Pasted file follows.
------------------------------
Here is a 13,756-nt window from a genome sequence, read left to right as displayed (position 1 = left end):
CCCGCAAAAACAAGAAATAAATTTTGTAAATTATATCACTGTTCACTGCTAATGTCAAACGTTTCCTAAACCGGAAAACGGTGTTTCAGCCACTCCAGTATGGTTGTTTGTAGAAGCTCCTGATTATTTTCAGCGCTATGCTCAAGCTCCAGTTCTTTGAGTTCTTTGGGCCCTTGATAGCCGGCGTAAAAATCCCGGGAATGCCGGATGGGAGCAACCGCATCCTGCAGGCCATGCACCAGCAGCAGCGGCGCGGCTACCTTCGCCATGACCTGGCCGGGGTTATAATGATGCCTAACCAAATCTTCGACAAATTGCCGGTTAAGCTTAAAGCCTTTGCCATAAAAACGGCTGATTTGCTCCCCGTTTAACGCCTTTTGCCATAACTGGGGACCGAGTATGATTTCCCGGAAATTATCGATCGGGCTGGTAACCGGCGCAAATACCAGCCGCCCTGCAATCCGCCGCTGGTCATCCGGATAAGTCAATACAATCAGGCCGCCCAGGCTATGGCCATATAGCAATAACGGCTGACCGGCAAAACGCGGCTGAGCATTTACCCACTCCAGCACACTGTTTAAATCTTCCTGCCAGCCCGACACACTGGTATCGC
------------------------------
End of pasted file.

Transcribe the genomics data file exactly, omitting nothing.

Here is a 13,756-nt window from a genome sequence, read left to right as displayed (position 1 = left end):
CCCGCAAAAACAAGAAATAAATTTTGTAAATTATATCACTGTTCACTGCTAATGTCAAACGTTTCCTAAACCGGAAAACGGTGTTTCAGCCACTCCAGTATGGTTGTTTGTAGAAGCTCCTGATTATTTTCAGCGCTATGCTCAAGCTCCAGTTCTTTGAGTTCTTTGGGCCCTTGATAGCCGGCGTAAAAATCCCGGGAATGCCGGATGGGAGCAACCGCATCCTGCAGGCCATGCACCAGCAGCAGCGGCGCGGCTACCTTCGCCATGACCTGGCCGGGGTTATAATGATGCCTAACCAAATCTTCGACAAATTGCCGGTTAAGCTTAAAGCCTTTGCCATAAAAACGGCTGATTTGCTCCCCGTTTAACGCCTTTTGCCATAACTGGGGACCGAGTATGATTTCCCGGAAATTATCGATCGGGCTGGTAACCGGCGCAAATACCAGCCGCCCTGCAATCCGCCGCTGGTCATCCGGATAAGTCAATACAATCAGGCCGCCCAGGCTATGGCCATATAGCAATAACGGCTGACCGGCAAAACGCGGCTGAGCATTTACCCACTCCAGCACACTGTTTAAATCTTCCTGCCAGCCCGACACACTGGTATCGC